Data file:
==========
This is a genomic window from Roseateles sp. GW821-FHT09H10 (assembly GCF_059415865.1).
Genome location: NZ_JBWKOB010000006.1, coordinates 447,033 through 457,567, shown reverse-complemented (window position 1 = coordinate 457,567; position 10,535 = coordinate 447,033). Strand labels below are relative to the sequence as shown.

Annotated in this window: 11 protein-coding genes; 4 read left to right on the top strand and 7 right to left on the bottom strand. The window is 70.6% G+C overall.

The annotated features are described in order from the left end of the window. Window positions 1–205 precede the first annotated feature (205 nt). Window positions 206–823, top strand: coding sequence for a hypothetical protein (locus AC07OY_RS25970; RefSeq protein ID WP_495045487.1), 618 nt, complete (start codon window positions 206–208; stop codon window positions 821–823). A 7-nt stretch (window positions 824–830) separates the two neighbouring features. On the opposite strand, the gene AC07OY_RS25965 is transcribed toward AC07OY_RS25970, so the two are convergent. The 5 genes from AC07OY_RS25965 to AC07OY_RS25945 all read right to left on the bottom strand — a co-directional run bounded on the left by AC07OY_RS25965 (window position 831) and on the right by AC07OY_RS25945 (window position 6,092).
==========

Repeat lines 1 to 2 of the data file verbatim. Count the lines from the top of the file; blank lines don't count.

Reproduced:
This is a genomic window from Roseateles sp. GW821-FHT09H10 (assembly GCF_059415865.1).
Genome location: NZ_JBWKOB010000006.1, coordinates 447,033 through 457,567, shown reverse-complemented (window position 1 = coordinate 457,567; position 10,535 = coordinate 447,033). Strand labels below are relative to the sequence as shown.